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Heroes of Progress: James Watt

Heroes of Progress: James Watt

https://humanprogress.org/article.php?p=1774

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James Watt

James Watt

James Watt was a Scottish engineer and inventor from the 18th century and is remembered for improving the design of the steam engine.

Watt's steam engine made energy supply more efficient and reliable. It was fundamental to the start of the Industrial Revolution.

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James Watt's life

  • James Watt was born on January 19, 1736, in Renfrewshire, Scotland. Due to illness as a child, Watt was mostly homeschooled.
  • His father was a shipbuilder. Watt grew up around his father's workshop and mentioned that it had a profound influence on his educational goals and the direction of his career.
  • When Watt was 18, he traveled to London to study mathematical instrument making, which involved learning to build and repair devices such as quadrants, compasses, and scales.
  • A year later, Watt returned to Scotland and opened a mathematical instrument shop at the University of Glasgow.

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The revolutionary discovery

The revolutionary discovery
  • In 1764, Watt received a Newcomen steam engine to repair.
  • The 1712 Newcomen engine worked by condensing steam in a cylinder, which then creates enough push to power a piston.
  • While fixing the engine, James Watt noticed that more than three-quarters of the steam was wasted due to repeated heating and cooling in the same cylinder.
  • He then designed a cylinder that had a separate chamber to condense the steam in. Watt's engine kept the cylinder at a stable temperature as the steam condensed in a separate chamber. This was revolutionary.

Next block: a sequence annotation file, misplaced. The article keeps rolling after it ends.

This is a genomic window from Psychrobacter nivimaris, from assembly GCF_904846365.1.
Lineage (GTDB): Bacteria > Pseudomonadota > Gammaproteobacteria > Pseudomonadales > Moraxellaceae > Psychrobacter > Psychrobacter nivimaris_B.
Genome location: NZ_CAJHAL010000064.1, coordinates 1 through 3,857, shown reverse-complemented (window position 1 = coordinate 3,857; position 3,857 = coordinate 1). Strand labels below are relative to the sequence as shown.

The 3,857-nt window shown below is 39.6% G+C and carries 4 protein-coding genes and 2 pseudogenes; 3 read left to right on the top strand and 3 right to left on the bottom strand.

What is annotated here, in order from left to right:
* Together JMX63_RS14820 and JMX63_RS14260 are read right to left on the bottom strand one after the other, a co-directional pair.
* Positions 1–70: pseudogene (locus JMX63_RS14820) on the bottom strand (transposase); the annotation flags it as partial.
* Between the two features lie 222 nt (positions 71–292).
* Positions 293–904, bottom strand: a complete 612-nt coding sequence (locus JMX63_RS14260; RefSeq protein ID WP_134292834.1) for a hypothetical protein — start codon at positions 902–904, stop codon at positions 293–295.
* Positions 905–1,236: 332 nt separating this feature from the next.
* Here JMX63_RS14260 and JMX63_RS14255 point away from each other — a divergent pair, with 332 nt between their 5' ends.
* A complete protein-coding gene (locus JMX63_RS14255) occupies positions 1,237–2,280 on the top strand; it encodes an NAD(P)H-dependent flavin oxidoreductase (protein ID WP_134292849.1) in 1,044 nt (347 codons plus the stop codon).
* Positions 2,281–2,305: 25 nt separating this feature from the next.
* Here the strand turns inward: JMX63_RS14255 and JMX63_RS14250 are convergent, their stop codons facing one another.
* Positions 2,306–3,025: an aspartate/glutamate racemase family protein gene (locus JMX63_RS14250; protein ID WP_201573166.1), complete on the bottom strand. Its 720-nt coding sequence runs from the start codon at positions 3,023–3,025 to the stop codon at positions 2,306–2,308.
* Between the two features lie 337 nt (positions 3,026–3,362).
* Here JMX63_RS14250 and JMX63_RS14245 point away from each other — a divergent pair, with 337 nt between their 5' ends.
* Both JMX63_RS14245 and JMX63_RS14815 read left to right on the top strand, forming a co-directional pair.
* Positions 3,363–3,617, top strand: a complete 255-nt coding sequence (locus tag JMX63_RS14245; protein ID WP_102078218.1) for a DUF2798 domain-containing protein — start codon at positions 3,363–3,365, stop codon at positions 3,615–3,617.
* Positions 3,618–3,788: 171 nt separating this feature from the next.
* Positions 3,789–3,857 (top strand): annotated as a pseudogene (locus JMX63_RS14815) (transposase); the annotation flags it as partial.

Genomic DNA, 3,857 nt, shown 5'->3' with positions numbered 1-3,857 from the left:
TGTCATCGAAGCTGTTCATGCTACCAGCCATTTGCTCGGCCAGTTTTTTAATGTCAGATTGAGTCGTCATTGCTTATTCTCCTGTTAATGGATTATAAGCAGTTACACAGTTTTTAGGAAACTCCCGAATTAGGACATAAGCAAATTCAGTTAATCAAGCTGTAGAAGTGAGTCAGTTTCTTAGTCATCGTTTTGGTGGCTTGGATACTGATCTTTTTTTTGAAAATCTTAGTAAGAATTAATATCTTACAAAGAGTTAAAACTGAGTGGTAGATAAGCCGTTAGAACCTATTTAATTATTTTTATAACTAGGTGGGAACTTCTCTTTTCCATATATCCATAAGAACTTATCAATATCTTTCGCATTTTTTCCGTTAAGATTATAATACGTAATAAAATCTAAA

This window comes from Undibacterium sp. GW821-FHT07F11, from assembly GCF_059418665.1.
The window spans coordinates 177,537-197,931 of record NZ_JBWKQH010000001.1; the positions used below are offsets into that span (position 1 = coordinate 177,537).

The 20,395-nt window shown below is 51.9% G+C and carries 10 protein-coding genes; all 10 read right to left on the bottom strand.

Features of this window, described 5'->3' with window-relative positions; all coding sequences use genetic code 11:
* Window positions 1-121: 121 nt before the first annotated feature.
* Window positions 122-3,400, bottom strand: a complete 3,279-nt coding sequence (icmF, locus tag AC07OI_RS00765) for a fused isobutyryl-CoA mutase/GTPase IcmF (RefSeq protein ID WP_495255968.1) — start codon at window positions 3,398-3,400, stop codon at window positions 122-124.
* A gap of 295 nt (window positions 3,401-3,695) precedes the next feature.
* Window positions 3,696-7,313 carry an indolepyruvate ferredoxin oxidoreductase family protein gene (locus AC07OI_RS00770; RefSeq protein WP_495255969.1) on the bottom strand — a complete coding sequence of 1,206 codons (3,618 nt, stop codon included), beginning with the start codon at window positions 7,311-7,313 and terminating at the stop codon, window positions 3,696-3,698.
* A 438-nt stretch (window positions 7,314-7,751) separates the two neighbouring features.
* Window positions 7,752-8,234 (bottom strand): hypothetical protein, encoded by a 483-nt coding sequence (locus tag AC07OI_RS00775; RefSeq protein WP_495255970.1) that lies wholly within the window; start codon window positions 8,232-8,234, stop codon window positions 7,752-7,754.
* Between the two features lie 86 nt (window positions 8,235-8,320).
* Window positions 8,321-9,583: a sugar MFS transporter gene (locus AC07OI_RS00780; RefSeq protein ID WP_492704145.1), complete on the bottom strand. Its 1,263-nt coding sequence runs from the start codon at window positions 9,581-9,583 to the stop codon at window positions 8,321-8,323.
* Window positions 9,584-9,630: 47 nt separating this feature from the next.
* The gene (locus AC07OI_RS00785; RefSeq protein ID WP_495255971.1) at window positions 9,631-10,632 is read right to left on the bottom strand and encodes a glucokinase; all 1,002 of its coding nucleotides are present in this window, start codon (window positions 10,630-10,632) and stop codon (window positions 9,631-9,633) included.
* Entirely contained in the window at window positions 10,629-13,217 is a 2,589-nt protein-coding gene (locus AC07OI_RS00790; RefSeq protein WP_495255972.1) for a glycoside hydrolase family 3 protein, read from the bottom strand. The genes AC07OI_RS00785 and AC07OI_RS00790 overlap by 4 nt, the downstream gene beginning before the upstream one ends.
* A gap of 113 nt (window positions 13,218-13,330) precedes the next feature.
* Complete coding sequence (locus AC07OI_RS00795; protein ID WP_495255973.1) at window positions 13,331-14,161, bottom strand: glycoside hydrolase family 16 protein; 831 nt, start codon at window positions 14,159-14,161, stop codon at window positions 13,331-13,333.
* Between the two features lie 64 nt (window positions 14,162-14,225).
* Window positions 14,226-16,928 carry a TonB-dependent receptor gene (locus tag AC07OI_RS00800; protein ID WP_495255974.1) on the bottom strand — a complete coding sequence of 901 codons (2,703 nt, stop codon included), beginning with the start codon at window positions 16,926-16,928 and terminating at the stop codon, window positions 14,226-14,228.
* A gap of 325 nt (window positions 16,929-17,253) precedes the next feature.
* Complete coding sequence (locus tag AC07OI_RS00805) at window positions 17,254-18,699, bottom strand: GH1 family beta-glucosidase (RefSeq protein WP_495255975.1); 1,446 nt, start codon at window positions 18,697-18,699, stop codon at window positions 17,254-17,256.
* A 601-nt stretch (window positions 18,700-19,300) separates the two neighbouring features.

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James Watt faces difficulties

  • James Watt lacked capital and was initially unable to construct a full-scale engine.
  • In 1766, with investment from Joseph Black, Watt created a successful small test engine.
  • A year later, Watt started a business partnership with John Roebuck, and they took out their famous patent for "A New Invented Method of Lessening the Consumption of Steam and Fuel in Fire Engines."
  • Acquiring the patent used all of Watt's money, and he was forced to take on alternate employment.
  • Seven years later, Watt's old business partner went bankrupt, and Matthew Boulton, an English manufacturer, acquired Roebuck's patent rights.
  • Watt now returned to working full-time on his engine.

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Changing the world

James Watt and Matthew Boulton founded a manufacturing firm, where Watt spent years improving the efficiency and cost of his engine.

The demand for Watt's engine grew and was adopted across multiple industries. His steam engine became a "mechanical workhorse of the Industrial Revolution."

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Wilhelm Rontgen

Wilhelm Rontgen

The German scientist was the first person to identify electromagnetic radiation in a wavelength that we today know as an x-ray.

The most common usage of x-rays includes ...

Early life of Wilhelm Rontgen

  • Röntgen was born on March 26, 1845, in Lennep, Prussia.
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  • In 1869, Röntgen obtained a Ph.D. and became an assistant professor.
  • By 1874, he qualified as a Lecturer at Strasbourg University and became a professor in 1876.
  • In 1888, Röntgen moved to become Chair of Physics at the University of Würzburg, where he made his world-changing discovery.

Discovering a new type of ray

On November 8, 1895, Wilhelm Röntgen was conducting experiments using a cathode ray tube. He noticed that when he used the cathode ray tube, a board on the other side of his lab that was covered in phosphorus began to glow. Even if he covered the tube's light in a thick black cardboard box, the phosphorous board continued to glow.

It became clear to Röntgen that he had discovered a new type of ray.

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Johannes Gutenberg

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The printing revolution

Johannes Gutenberg's ideas started a printing revolution, as they accelerated the spread of information.

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Kate Sheppard

Kate Sheppard

She is the world's first successful suffragette. Her work and petitioning of New Zealand's parliament is the reason that the nation became the first country in the world to grant w...

Kate Sheppard's life

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Rejected by Parliament

In the late 1880s, Sheppard began drafting and promoting petitions to New Zealand's parliament that would prevent women from being employed as barmaids.

It was rejected by parliament, and she became convinced that politicians would continue to reject petitions put forward by women, as long as women did not have the right to vote.